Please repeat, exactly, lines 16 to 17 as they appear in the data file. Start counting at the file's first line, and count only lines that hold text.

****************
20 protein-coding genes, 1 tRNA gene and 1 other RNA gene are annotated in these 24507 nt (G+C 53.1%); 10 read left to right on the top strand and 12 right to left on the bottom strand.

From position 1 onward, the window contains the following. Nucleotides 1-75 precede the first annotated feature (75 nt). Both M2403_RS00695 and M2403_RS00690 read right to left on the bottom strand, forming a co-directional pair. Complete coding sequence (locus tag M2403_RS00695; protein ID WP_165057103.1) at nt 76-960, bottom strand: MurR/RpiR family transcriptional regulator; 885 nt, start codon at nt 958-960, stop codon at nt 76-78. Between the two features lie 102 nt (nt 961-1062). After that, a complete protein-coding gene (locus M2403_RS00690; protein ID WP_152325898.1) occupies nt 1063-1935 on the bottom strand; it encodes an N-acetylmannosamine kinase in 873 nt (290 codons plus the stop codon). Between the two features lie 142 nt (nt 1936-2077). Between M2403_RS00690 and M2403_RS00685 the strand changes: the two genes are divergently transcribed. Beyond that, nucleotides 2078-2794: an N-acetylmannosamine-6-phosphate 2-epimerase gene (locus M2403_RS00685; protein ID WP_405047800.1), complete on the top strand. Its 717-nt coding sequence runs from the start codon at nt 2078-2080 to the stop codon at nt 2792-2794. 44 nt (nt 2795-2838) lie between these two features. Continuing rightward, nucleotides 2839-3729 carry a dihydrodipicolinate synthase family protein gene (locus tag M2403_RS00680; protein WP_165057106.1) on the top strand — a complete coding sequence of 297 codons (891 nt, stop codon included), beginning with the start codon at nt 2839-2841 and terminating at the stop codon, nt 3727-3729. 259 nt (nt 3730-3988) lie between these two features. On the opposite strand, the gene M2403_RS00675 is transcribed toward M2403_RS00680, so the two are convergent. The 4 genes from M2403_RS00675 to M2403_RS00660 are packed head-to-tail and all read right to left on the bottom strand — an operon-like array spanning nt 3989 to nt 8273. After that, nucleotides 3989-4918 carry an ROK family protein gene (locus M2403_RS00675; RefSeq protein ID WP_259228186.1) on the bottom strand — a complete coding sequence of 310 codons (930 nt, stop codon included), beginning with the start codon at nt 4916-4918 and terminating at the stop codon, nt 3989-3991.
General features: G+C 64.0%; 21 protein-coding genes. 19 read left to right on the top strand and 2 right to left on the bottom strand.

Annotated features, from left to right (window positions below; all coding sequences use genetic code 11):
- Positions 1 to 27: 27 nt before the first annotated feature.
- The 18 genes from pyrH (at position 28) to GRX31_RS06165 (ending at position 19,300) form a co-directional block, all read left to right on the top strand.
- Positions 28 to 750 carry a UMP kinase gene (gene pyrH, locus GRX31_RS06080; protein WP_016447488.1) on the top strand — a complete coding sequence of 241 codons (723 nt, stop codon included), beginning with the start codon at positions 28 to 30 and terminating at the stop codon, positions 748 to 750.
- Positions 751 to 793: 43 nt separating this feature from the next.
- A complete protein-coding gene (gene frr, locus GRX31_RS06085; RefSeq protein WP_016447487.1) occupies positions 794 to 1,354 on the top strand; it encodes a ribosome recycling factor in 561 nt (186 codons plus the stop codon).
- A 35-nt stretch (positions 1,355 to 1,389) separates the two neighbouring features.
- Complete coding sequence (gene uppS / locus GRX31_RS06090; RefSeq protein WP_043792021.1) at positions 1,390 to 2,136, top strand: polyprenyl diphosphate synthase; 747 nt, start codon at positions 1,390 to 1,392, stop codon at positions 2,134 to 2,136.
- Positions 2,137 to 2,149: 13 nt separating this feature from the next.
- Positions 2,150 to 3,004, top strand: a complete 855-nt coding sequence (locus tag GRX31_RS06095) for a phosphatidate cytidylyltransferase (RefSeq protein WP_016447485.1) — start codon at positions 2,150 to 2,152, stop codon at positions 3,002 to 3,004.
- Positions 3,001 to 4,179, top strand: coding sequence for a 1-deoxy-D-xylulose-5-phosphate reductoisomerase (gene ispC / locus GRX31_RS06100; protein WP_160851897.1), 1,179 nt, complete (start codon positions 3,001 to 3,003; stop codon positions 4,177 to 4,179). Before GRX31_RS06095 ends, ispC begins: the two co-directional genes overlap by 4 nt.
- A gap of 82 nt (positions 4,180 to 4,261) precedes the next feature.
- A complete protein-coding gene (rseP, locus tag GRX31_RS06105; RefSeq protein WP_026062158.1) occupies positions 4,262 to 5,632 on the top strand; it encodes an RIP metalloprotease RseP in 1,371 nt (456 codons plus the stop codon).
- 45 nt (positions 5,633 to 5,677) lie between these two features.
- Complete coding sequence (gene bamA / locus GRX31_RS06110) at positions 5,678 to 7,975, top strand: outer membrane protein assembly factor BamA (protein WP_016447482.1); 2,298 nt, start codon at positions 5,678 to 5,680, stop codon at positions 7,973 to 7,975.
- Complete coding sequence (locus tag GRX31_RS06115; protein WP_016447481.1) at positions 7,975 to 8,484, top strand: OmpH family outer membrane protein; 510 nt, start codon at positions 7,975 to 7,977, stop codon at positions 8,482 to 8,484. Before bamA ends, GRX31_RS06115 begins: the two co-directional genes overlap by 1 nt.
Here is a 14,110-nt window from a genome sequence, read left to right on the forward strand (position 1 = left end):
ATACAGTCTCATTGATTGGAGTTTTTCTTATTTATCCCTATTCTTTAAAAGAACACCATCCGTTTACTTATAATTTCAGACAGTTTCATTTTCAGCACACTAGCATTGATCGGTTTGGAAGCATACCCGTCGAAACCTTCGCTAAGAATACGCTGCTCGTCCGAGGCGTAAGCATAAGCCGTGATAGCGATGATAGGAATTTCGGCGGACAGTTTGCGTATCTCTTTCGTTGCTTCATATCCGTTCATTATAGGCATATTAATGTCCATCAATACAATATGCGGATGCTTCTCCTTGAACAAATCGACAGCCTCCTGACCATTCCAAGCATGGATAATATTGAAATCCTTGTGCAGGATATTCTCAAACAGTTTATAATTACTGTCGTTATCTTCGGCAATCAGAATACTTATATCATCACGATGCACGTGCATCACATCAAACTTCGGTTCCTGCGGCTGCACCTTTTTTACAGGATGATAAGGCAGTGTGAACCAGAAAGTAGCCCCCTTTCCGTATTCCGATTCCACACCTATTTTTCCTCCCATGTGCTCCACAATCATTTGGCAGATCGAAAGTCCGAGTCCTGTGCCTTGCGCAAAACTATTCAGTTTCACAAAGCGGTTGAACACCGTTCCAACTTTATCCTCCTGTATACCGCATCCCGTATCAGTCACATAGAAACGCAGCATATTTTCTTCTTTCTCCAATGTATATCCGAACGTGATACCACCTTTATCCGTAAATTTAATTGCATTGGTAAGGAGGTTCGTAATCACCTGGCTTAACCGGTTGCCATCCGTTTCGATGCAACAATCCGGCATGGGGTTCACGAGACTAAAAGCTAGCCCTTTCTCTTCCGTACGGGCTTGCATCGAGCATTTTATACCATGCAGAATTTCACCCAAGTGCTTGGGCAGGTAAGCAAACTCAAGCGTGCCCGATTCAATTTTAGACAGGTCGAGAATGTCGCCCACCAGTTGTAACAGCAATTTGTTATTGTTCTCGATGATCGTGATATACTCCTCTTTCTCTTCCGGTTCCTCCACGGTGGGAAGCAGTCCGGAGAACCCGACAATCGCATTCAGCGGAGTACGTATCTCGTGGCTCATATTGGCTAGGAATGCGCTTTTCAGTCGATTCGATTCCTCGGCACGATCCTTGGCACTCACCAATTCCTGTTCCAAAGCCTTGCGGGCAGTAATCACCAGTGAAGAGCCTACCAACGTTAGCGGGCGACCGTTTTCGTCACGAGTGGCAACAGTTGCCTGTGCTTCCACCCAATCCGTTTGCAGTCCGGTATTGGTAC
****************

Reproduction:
- A complete protein-coding gene (rseP, locus tag GRX31_RS06105; RefSeq protein WP_026062158.1) occupies positions 4,262 to 5,632 on the top strand; it encodes an RIP metalloprotease RseP in 1,371 nt (456 codons plus the stop codon).
- 45 nt (positions 5,633 to 5,677) lie between these two features.